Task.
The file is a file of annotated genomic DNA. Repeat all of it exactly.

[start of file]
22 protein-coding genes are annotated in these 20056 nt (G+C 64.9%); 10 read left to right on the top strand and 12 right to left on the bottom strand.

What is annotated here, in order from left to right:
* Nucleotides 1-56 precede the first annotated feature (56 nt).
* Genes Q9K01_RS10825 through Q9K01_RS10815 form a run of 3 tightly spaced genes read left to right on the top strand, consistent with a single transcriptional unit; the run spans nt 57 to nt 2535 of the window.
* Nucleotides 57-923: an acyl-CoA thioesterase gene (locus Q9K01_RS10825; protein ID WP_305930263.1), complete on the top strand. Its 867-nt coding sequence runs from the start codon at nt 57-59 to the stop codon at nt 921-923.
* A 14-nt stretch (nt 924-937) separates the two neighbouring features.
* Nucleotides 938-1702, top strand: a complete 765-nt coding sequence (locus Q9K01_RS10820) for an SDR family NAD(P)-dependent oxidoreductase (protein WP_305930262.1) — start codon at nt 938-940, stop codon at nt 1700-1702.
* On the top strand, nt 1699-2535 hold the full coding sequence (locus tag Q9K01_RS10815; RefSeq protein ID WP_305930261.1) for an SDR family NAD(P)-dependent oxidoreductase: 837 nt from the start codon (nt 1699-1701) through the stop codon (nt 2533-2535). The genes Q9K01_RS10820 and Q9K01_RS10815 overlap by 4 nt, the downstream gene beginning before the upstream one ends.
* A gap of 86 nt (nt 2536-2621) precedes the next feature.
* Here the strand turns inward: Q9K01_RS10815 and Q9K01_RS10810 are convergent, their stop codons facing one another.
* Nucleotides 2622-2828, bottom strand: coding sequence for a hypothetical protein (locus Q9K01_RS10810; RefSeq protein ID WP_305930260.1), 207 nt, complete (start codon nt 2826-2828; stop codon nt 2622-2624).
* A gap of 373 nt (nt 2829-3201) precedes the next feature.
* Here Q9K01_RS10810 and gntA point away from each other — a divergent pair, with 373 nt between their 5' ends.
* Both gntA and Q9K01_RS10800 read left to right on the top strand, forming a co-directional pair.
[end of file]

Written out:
22 protein-coding genes are annotated in these 20056 nt (G+C 64.9%); 10 read left to right on the top strand and 12 right to left on the bottom strand.

What is annotated here, in order from left to right:
* Nucleotides 1-56 precede the first annotated feature (56 nt).
* Genes Q9K01_RS10825 through Q9K01_RS10815 form a run of 3 tightly spaced genes read left to right on the top strand, consistent with a single transcriptional unit; the run spans nt 57 to nt 2535 of the window.
* Nucleotides 57-923: an acyl-CoA thioesterase gene (locus Q9K01_RS10825; protein ID WP_305930263.1), complete on the top strand. Its 867-nt coding sequence runs from the start codon at nt 57-59 to the stop codon at nt 921-923.
* A 14-nt stretch (nt 924-937) separates the two neighbouring features.
* Nucleotides 938-1702, top strand: a complete 765-nt coding sequence (locus Q9K01_RS10820) for an SDR family NAD(P)-dependent oxidoreductase (protein WP_305930262.1) — start codon at nt 938-940, stop codon at nt 1700-1702.
* On the top strand, nt 1699-2535 hold the full coding sequence (locus tag Q9K01_RS10815; RefSeq protein ID WP_305930261.1) for an SDR family NAD(P)-dependent oxidoreductase: 837 nt from the start codon (nt 1699-1701) through the stop codon (nt 2533-2535). The genes Q9K01_RS10820 and Q9K01_RS10815 overlap by 4 nt, the downstream gene beginning before the upstream one ends.
* A gap of 86 nt (nt 2536-2621) precedes the next feature.
* Here the strand turns inward: Q9K01_RS10815 and Q9K01_RS10810 are convergent, their stop codons facing one another.
* Nucleotides 2622-2828, bottom strand: coding sequence for a hypothetical protein (locus Q9K01_RS10810; RefSeq protein ID WP_305930260.1), 207 nt, complete (start codon nt 2826-2828; stop codon nt 2622-2624).
* A gap of 373 nt (nt 2829-3201) precedes the next feature.
* Here Q9K01_RS10810 and gntA point away from each other — a divergent pair, with 373 nt between their 5' ends.
* Both gntA and Q9K01_RS10800 read left to right on the top strand, forming a co-directional pair.